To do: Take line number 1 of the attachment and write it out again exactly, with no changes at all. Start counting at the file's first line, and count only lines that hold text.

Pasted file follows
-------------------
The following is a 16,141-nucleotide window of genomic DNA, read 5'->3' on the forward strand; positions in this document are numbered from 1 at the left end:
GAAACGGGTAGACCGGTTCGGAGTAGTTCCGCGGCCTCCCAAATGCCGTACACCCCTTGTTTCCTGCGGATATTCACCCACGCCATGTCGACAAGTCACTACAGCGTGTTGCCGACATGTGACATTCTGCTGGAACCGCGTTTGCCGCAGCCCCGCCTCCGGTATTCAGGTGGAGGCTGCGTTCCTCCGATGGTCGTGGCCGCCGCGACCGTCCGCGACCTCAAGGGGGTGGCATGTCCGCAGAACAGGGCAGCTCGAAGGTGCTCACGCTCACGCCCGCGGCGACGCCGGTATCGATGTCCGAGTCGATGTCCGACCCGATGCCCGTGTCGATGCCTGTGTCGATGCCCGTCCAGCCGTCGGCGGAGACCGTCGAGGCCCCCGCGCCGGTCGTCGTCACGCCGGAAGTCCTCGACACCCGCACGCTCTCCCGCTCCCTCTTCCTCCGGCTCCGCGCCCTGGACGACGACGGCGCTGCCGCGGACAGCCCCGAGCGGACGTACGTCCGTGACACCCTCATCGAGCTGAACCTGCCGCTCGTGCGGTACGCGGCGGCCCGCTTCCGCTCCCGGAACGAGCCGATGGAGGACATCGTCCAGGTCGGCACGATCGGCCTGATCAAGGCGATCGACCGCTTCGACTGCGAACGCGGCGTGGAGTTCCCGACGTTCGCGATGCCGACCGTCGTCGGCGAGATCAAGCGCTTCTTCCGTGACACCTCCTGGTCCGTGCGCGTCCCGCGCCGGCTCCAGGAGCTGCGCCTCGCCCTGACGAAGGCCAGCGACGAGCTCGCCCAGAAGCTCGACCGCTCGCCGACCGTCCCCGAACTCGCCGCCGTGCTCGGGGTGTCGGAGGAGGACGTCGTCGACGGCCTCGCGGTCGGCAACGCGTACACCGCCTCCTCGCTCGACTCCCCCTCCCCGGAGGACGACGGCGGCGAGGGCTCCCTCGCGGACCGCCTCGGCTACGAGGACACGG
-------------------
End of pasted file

The following is a 16,141-nucleotide window of genomic DNA, read 5'->3' on the forward strand; positions in this document are numbered from 1 at the left end: